Linear regression refers to the case where f is linear in the coefficients of the predictor variables. The regression function for Y with p predictors X$_j$ j=1,2,..p is a linear function in the case where the joint probability distribution for Y and the X$_i$s is multivariate normal. Under the assumption that observed Ys differ from the regression function by a random normal error term with mean 0 and a constant variance and the X$_i$s are observed without error, the estimate of the parameters that minimize the squared deviations in the Y direction is "best" in the sense that it is the maximum likelihood estimator. These estimates are called least square estimates.

When the error terms are not normally distributed there are alternative (so-called robust) estimators that are better than least squares. When the Xs have error in their measurement the problem is called "error in variables regression" (aka Deming regression).

The regression function can also be nonlinear in the parameters and in that case we call the problem a nonlinear regression problem. This problem can be solved by the method of least squares. However in the linear case there is a nice closed form solution while in nonlinear regression numerical methods are usually needed to get the solution.

That is regression in a nutshell that is hopefully understandable.

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the stanford phd, best of all, couldnt ask for more –  kittensatplay Oct 7 '12 at 7:26

Regression is a broad term describing many different ways to investigate how one thing depends on other things. For example regression might be used to see how smoking affects your chance of getting cancer or how well a crop grows depending on the amount of fertiliser and water used.

Sub Questions

What is the purpose of regression?

To learn about the relationships involved so that the dependant quantity can be, for example, forecast or optimised given the other quantities.

Why do we need it?

Because otherwise we'd be stuck with opinions and superstition when it comes to determining the relationship between things.

The rest of the sub questions have been answered above, apart from the 'web calculator'. Regression is too broad a term for it to be possibly covered by a single calculator. There are probably simple web calculators out there for some types of regression, such as linear regression.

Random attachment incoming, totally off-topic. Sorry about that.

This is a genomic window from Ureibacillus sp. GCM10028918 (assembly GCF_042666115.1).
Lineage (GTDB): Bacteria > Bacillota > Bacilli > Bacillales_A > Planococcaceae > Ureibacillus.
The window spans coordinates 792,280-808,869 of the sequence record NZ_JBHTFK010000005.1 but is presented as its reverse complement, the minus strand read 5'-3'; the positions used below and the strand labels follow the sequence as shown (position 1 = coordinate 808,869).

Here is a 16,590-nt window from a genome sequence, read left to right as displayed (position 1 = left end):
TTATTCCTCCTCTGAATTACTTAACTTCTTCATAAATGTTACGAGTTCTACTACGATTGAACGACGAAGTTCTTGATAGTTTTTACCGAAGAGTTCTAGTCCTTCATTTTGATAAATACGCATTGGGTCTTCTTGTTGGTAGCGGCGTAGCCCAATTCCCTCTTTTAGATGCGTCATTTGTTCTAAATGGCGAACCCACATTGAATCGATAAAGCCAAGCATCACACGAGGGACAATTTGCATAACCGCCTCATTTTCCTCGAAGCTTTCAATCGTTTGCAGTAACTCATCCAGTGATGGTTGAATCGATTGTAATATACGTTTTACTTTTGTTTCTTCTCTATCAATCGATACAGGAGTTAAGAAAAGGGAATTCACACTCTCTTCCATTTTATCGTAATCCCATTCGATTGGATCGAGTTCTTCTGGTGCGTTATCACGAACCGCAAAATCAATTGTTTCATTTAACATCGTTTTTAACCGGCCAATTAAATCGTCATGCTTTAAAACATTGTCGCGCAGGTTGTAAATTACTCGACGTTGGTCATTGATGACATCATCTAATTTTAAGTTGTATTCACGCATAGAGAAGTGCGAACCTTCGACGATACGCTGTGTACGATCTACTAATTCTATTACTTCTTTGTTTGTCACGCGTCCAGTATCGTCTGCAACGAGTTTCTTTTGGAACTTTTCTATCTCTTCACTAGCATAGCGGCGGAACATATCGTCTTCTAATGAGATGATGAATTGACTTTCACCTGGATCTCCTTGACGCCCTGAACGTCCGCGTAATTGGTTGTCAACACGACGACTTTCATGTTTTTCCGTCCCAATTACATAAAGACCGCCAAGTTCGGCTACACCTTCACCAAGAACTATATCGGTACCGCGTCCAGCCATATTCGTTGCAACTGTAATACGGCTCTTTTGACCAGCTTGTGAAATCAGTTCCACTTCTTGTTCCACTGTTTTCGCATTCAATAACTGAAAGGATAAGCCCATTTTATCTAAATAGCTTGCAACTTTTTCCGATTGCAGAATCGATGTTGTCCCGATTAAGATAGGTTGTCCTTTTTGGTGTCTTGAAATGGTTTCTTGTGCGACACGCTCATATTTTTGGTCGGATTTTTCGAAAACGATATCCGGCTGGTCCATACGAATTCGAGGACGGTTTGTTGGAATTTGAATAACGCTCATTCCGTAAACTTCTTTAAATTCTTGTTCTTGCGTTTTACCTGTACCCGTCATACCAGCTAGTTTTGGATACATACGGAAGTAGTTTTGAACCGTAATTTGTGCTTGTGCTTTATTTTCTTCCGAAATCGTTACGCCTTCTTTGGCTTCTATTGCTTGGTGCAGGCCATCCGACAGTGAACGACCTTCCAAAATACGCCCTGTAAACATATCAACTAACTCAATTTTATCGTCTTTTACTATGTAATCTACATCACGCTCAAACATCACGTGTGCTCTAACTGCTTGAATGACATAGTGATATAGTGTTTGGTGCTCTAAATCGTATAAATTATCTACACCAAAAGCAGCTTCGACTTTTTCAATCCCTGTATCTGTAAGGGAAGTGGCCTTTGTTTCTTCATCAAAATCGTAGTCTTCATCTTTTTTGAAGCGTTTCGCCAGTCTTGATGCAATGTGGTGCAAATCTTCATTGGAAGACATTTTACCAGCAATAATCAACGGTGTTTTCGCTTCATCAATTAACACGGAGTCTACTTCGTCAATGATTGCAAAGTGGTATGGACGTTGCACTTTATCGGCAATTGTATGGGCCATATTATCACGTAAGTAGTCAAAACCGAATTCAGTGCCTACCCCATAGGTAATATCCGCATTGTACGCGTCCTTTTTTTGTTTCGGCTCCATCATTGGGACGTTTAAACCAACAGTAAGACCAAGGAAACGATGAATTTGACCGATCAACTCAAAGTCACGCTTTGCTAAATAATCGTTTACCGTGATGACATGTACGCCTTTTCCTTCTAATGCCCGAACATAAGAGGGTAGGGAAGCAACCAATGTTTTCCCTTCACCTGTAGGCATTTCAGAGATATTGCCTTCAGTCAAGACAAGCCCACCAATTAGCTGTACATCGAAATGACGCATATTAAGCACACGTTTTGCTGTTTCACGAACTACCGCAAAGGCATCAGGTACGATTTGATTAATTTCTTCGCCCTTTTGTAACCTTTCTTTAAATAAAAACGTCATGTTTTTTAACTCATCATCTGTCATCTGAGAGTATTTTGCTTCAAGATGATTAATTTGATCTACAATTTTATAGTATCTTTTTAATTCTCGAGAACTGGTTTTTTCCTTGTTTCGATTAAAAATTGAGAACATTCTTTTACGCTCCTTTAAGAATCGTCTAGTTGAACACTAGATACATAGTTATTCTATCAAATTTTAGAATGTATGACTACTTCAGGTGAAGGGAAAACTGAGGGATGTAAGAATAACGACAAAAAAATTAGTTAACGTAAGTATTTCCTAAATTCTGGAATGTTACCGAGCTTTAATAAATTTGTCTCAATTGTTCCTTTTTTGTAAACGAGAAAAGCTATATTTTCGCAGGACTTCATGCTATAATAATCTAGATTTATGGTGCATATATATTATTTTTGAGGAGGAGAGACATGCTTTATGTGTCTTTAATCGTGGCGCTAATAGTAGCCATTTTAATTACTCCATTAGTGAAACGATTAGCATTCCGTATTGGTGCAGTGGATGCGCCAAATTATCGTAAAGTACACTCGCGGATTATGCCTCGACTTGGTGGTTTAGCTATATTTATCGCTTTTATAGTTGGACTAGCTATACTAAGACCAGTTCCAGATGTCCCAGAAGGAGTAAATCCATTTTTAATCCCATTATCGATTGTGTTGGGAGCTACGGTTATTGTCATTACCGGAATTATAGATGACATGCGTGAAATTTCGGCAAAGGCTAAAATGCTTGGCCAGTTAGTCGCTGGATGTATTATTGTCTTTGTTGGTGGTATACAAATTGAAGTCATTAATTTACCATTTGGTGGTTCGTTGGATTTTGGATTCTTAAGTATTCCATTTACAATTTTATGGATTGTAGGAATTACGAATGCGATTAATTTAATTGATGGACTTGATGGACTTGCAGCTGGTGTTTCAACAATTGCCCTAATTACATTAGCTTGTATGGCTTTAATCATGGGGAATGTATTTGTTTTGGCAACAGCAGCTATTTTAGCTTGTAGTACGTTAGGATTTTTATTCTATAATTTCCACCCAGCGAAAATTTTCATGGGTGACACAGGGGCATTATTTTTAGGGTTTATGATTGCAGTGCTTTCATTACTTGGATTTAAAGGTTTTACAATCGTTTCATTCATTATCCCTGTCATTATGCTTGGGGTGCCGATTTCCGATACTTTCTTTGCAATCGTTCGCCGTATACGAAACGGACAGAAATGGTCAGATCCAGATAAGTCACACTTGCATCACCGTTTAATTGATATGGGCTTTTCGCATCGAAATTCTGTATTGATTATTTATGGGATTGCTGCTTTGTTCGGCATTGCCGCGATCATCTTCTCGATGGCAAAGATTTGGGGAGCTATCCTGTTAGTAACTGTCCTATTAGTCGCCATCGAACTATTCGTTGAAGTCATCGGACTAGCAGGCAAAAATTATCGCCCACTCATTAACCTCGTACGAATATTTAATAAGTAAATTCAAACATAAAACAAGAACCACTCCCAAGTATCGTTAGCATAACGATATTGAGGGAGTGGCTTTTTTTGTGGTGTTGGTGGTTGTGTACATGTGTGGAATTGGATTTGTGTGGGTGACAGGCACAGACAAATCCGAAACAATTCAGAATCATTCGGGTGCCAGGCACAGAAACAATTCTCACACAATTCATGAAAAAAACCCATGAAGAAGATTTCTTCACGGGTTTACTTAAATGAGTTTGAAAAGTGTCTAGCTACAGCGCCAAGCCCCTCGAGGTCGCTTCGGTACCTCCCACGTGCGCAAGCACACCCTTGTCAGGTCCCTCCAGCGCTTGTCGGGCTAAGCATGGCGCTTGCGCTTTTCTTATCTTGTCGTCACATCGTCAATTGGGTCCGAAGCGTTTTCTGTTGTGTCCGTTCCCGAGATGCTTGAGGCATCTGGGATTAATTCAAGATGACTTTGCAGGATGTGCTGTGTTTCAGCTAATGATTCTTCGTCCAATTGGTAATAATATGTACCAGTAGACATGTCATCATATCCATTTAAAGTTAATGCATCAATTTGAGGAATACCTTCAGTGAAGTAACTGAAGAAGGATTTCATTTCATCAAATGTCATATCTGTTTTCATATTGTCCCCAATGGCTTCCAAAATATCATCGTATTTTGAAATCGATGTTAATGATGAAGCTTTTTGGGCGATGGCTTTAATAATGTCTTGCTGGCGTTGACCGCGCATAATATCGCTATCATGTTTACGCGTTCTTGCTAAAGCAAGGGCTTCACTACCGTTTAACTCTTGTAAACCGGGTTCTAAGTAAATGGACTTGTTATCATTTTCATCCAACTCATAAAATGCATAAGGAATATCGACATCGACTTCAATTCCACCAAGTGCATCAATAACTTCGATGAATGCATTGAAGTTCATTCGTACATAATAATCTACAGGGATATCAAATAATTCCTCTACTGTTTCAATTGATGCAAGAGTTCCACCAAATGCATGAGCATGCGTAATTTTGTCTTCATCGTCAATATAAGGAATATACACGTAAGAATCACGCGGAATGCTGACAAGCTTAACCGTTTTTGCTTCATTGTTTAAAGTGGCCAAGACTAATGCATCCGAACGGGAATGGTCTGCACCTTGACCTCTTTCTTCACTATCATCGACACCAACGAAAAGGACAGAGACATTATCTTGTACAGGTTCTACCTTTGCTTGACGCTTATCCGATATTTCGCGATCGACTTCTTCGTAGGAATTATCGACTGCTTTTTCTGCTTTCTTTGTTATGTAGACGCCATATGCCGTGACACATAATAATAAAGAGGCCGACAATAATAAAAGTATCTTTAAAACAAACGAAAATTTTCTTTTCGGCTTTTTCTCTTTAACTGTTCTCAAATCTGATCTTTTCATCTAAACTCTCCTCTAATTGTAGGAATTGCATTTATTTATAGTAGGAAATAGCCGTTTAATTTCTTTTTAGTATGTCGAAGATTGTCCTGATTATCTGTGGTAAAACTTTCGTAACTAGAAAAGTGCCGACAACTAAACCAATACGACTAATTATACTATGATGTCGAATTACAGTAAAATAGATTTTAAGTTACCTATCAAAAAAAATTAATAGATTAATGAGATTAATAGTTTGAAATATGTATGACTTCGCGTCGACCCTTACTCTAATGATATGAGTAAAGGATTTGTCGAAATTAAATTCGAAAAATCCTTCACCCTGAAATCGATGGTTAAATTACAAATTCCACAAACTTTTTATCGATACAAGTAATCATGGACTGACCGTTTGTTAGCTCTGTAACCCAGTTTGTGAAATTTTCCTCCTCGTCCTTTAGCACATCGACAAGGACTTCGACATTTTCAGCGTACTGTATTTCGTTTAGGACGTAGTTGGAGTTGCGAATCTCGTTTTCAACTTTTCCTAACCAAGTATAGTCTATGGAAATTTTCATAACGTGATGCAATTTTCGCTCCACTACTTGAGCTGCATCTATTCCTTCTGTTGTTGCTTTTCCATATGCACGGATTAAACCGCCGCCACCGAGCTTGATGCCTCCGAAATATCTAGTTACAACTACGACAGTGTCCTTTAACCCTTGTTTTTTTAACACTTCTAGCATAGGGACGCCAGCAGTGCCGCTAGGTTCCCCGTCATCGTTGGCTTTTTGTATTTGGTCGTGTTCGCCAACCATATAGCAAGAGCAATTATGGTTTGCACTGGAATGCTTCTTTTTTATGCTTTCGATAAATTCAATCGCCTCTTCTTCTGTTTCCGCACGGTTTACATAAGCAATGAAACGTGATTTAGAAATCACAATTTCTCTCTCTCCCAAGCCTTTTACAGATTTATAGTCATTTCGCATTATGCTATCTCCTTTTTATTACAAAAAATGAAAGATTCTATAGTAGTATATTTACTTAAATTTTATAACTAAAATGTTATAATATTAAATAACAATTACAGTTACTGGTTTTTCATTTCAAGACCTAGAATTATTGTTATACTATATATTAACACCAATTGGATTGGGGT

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For those older than 7, I have somewhat conflated causation and correlation in the above answer for the purpose of extreme simplicity. I hope this is an acceptable compromise in the circumstances. –  Bogdanovist Sep 7 '12 at 3:14
I think your answer is pretty good +1. I do think you missed mentioning something important about regression, namely that it is a function giving the conditional average for the dependent variable when the values of the indeoendent variables are given. That distinguishes it from other functions that could be used to relate variables. –  Michael Chernick Sep 7 '12 at 5:03
Sure, if you can re-word that for a 7 year old I'll register 10 accounts and they can all give you +1 :). Less factiously, I was trying to circumvent that by answering in such as way as to not require understand of what a function is at all. You always lose something when you simplify. –  Bogdanovist Sep 7 '12 at 5:08
I think you were up for the challenge with many of your answers to high's questions. Maybe it was a minor point but important in my view. To keep on the 7 year old level perhaps you could have said that the regression is a special function that represents how the average value for Y changes when we know the values of the Xs. –  Michael Chernick Sep 7 '12 at 5:20

Here's the way I explained it to my kids (ages 7 and 9). Regression is about the way two measurements change together. Like if we want to make a prediction (they seem to understand and like making "predictions"). If a classmate's height goes up 1", how much does his weight go up? Then I wrote it out in an equation and talked a little about using a variables to represent numbers, etc, but heck, even the 9 year old hasn't had algebra yet. I left it at regression is figuring out how much the weight goes up when the height goes up.

I didn't get into all that other stuff - when we start talking about math I know I generally have 3-5 minutes to get one or two facts in there, and I want to always leave them wanting more.

My apologies if you didn't literally mean so a 7 year old can understand it.